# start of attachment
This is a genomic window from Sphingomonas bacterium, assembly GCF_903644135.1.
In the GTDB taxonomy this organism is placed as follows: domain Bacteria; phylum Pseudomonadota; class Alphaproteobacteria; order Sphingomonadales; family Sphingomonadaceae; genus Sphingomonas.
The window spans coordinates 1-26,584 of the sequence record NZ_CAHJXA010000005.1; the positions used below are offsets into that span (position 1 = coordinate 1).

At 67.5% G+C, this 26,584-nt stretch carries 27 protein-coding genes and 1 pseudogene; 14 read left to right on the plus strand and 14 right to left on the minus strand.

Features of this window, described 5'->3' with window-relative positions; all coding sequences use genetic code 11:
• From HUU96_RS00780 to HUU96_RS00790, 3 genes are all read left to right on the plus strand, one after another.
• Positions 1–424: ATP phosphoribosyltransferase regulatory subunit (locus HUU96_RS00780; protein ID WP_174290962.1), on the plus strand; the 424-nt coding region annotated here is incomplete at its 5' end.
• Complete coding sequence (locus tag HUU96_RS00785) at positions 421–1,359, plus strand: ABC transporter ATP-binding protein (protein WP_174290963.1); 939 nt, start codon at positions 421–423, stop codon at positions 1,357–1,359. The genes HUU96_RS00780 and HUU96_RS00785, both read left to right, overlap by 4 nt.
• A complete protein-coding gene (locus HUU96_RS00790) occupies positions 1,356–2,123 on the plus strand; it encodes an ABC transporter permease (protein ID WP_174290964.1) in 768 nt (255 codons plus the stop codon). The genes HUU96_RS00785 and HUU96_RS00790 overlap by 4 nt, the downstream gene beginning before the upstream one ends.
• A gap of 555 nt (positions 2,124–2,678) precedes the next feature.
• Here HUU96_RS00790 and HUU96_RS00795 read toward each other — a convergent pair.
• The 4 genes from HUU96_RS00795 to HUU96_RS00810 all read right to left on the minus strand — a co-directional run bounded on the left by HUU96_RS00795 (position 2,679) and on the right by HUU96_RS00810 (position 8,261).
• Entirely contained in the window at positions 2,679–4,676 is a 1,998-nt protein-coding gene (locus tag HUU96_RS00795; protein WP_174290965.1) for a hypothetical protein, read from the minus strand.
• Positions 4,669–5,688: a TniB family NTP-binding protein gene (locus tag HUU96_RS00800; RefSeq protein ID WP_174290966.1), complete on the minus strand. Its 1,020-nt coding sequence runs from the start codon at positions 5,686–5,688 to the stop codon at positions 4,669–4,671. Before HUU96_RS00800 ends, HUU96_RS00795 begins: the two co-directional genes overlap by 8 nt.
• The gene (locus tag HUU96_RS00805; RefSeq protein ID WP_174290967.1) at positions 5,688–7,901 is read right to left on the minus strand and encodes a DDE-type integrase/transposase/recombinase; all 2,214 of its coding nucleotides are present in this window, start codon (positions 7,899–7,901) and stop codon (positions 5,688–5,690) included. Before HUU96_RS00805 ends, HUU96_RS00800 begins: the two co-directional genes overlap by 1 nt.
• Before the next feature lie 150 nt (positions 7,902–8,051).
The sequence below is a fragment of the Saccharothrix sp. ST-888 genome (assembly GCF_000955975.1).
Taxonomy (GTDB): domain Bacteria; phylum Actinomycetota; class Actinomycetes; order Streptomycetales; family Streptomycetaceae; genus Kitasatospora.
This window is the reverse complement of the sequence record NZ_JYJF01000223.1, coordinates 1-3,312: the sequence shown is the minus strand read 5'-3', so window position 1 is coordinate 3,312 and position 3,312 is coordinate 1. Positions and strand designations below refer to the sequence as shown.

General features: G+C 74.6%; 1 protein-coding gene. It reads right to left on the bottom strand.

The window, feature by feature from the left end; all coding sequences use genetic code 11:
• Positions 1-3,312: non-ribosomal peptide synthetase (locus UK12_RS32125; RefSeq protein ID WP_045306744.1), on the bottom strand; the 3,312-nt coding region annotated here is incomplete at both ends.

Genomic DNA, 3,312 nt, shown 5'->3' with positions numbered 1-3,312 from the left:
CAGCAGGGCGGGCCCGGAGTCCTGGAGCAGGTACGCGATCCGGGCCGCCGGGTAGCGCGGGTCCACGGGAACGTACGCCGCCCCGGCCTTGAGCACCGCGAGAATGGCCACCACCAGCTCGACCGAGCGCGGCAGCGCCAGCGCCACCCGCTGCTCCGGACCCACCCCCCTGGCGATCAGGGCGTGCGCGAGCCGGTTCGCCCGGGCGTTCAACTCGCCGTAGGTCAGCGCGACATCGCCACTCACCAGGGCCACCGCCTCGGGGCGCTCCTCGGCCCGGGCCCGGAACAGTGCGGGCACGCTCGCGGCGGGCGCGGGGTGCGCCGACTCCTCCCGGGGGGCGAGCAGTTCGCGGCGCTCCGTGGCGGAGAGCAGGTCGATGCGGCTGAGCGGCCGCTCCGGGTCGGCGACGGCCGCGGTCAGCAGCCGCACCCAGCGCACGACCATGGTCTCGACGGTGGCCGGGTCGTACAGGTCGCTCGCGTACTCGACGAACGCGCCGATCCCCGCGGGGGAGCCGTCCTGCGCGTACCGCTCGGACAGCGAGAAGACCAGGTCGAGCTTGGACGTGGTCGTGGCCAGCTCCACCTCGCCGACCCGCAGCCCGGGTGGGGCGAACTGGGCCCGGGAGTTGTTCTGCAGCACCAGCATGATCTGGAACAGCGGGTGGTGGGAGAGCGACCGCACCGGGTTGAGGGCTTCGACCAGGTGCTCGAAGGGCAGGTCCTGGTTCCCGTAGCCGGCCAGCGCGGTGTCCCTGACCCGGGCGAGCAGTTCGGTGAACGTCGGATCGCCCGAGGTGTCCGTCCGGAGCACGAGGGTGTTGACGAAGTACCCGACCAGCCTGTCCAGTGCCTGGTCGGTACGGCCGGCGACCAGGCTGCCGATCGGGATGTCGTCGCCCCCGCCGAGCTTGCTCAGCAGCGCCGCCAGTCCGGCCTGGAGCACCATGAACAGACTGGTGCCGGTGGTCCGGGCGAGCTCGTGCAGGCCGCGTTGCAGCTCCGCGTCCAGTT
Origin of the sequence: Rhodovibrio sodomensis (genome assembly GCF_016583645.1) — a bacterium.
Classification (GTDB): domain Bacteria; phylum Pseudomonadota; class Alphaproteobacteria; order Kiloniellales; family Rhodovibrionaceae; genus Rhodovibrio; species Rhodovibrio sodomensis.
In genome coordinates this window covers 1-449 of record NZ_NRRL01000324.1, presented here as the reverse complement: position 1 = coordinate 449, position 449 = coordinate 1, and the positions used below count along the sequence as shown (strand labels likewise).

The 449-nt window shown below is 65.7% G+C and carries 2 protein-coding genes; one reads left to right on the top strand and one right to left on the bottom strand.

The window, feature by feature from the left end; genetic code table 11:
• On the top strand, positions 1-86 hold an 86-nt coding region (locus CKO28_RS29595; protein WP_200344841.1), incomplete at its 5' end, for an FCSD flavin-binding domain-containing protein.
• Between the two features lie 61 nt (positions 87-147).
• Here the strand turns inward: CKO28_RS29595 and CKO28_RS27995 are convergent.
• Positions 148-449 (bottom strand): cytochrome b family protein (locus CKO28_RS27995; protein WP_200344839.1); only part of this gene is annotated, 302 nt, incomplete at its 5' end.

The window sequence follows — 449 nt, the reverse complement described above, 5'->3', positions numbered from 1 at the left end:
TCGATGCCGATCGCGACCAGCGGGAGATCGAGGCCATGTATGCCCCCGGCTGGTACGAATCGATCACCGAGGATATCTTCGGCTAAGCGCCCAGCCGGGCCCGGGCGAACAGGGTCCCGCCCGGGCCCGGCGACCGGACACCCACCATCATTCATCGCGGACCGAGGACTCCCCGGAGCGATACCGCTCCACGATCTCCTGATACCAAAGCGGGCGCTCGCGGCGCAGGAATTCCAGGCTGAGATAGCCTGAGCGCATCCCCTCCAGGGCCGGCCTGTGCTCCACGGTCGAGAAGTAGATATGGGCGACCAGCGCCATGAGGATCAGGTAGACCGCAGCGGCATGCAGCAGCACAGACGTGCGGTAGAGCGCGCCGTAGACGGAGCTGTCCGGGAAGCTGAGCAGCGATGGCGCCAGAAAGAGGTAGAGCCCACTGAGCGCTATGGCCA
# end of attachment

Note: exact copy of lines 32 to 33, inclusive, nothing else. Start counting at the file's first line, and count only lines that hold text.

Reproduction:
• Here the strand turns inward: CKO28_RS29595 and CKO28_RS27995 are convergent.
• Positions 148-449 (bottom strand): cytochrome b family protein (locus CKO28_RS27995; protein WP_200344839.1); only part of this gene is annotated, 302 nt, incomplete at its 5' end.